The resurrection, most forcibly, makes that point. God has the last word. The resurrection of Jesus is that last word. From the ashes of shame, of seeming defeat, failure, and death, a new, deeper, and eternal life perennially bursts forth.  Our faith begins at the very point where it seems it might end, in God’s seeming silence at Jesus’ death.

And what does this ask of us?

First of all, simply that we trust its truth.  The resurrection of Jesus asks us to believe what Gandhi affirmed, namely, that in the end evil will not have the last word. It will fall. Good will eventually triumph.

More deeply, it asks us to roll the dice of our lives on that trust and that truth:  What Jesus taught is true: Virtue is not na´ve, even when it is shamed.  Sin and cynicism are na´ve, even when they appear to triumph. Those who genuflect before God and others in conscience will find meaning and joy, even when they are deprived of the world’s pleasures. Those who drink in and manipulate sacred energy without conscience will not find meaning and life, even when they taste pleasure. Those who live in honesty, no matter the cost, will find freedom. Those who lie and rationalize will find themselves imprisoned in self-hate. Those who live in trust will find love. God’s silence can be trusted, even when we die inside of it.

We can live in faith, love, forgiveness, conscience, and fidelity in spite of everything that suggests that they aren’t true. They will bring us to what is deepest inside of life and love because God vindicates virtue. God vindicates love. God vindicates conscience. God vindicates forgiveness. God vindicates fidelity.  God vindicated Jesus and will vindicate us if we remain faithful as Jesus did.

SEE ALSO: Trustful Surrender to Divine Providence by Father Jean Baptiste Saint-Jure

The Desert Fathers: sayings of the Early Christian Monks: Sober Living

46. A hermit said, 'Satan has three powers, which lead to all the sins. The first is forgetfulness, the second negligence, the third selfish desire. If forgetfulness comes, it causes negligence, negligence is the mother of selfish desire, and by selfish desire we fall. If the mind is serious, it repels forgetfulness, negligence does not come, selfish desire finds no entry, and so with the help of Christ we shall never fall.'

April 14, 2015  

(Heb 4:15-16) For we have not a high priest who cannot have compassion on our infirmities: but one tempted in all things like as we are, without sin. Let us go therefore with confidence to the throne of grace: that we may obtain mercy and find grace in seasonable aid.


Jesus Christ is the face of the Father’s mercy. These words might well sum up the mystery of the Christian faith. Mercy has become living and visible in Jesus of Nazareth, reaching its culmination in him.

Ethelyn David:
Happy Easter! Alleluia! He has risen!
What better time than to introduce you to the face of Jesus the instant he conquered death and was resurrected. This moment can be seen on the Veil of Manoppello treasured in the Volto Santo (Holy Face) Basilica in Manoppello, Italy.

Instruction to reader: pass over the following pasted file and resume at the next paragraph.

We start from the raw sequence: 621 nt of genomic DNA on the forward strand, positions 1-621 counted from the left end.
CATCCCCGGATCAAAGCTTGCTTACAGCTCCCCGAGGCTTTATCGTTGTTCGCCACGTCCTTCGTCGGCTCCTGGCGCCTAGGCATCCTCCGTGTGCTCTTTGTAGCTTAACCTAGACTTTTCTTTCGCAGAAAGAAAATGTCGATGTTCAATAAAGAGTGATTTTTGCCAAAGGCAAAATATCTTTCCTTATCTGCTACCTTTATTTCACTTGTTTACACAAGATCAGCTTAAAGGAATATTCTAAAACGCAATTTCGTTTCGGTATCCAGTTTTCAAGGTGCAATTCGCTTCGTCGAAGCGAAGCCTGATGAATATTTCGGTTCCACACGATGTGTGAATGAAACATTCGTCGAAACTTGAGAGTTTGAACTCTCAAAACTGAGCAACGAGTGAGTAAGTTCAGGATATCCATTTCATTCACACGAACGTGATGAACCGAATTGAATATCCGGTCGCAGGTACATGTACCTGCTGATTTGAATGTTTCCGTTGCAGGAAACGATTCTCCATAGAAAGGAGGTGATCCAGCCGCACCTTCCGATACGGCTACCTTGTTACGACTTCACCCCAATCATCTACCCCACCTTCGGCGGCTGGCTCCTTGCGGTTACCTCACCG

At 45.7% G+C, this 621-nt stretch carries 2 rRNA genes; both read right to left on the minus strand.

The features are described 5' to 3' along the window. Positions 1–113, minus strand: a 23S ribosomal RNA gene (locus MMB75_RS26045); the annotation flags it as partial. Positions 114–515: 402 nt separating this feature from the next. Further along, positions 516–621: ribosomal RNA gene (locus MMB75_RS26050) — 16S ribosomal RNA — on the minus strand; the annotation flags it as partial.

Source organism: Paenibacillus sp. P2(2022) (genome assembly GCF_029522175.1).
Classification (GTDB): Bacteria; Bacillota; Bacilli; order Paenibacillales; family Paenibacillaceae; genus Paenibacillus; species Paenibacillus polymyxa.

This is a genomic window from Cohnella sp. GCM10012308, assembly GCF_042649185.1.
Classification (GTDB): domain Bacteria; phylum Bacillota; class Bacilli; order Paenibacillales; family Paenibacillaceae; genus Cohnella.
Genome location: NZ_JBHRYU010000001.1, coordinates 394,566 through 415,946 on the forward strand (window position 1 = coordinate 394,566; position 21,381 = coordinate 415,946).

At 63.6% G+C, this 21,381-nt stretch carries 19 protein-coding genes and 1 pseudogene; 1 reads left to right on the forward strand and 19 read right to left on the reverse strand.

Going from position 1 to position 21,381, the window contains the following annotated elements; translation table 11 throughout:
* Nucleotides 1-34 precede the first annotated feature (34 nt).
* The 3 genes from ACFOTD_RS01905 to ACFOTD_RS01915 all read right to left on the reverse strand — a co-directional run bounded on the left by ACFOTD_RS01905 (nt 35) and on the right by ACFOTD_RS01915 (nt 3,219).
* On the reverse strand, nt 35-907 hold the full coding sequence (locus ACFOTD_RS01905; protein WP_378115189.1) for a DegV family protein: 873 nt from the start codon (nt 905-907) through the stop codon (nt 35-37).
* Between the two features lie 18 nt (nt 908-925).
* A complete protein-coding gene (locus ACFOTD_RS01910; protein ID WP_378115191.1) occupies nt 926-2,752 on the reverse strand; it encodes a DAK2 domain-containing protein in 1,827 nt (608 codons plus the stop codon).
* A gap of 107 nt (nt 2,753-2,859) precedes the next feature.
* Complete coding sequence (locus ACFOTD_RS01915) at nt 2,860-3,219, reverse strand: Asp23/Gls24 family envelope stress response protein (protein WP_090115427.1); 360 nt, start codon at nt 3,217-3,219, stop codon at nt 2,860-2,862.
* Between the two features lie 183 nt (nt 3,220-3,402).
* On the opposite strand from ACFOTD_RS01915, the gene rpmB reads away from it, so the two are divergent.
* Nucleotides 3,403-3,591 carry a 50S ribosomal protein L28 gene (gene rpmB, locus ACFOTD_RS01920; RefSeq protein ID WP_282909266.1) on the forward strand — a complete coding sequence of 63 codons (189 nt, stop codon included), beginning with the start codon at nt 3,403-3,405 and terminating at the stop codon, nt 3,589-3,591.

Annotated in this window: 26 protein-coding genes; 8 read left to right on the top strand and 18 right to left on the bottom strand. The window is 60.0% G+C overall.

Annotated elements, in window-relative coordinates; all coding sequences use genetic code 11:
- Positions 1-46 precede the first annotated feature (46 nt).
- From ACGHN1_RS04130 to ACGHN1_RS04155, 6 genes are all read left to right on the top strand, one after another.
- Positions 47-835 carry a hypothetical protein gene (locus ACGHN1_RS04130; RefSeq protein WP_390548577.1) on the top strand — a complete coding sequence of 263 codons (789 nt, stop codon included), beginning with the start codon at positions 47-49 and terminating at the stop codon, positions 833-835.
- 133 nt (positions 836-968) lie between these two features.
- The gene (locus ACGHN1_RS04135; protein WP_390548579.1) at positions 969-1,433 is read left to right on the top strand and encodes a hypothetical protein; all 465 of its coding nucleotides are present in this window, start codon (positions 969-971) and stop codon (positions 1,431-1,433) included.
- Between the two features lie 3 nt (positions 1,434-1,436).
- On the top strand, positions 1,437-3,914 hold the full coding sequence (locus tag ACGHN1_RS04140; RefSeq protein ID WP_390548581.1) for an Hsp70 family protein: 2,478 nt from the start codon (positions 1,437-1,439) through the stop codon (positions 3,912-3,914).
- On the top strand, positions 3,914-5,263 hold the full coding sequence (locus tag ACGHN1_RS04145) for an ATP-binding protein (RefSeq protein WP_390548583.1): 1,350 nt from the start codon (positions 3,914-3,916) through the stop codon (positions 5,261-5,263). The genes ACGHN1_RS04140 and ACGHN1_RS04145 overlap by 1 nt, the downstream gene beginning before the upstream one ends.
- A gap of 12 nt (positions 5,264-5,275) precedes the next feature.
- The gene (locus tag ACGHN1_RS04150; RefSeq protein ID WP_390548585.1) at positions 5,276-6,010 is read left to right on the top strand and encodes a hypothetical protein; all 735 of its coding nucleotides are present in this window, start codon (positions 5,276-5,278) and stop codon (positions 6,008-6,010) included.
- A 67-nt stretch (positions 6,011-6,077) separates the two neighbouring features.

I belong to the Canadian Apostolate of the Veil of Manoppello. Our small group of four in Vancouver, together with our patron in Bellevue, WA have been praying and preparing for the Vancouver visit of Fr Carmine Cucinnelli, Capuchin OFM,  the rector of the Volto Santo Basilica and the Guardian of the Veil. With him will be Paul Badde, author of "The Face of God" and "The True Icon". They will hold several presentations and will enthrone the image in two churches September 4 and 5, 2015. From there they will continue on to Los Angeles and then to the Philippines.

Virtually unknown for the last 400 years except for a small number of the faithful, it has been increasing in the number of devotees from all nations ever since Pope Benedict XVI chose this shrine for his first Papal trip. There he adored the face of his Lord and Savior and composed a prayer:

Please peruse the websites below and may the Holy Spirit fill your heart with love for Him as you discover "the greatest miracle in our possession" (St. Padre Pio - a strong devotee).




The Desert Fathers: sayings of the Early Christian Monks: Sober Living

45. A hermit said, 'Unless the inner self lives soberly, the outer self is beyond control.'

April 12, 2015  

(2Ti 4:1-5) I charge thee, before God and Jesus Christ, who shall judge the living and the dead, by his coming and his kingdom: Preach the word: be instant in season, out of season: reprove, entreat, rebuke in all patience and doctrine. For there shall be a time when they will not endure sound doctrine but, according to their own desires, they will heap to themselves teachers having itching ears: And will indeed turn away their hearing from the truth, but will be turned unto fables. But be thou vigilant, labour in all things, do the work of an evangelist, fulfil thy ministry. Be sober.

: Pope focuses on Divine Mercy in Mass for Armenians

Pope Francis processed into the Basilica of Saint Peter flanked by the Catholicoi Karekin II and Aram I of the Armenian Apostolic Church, with the Patriarch Catholicos Nerses Bedros XIX a few paces ahead. Patriarch Nerses concelebrated Mass with the Holy Father.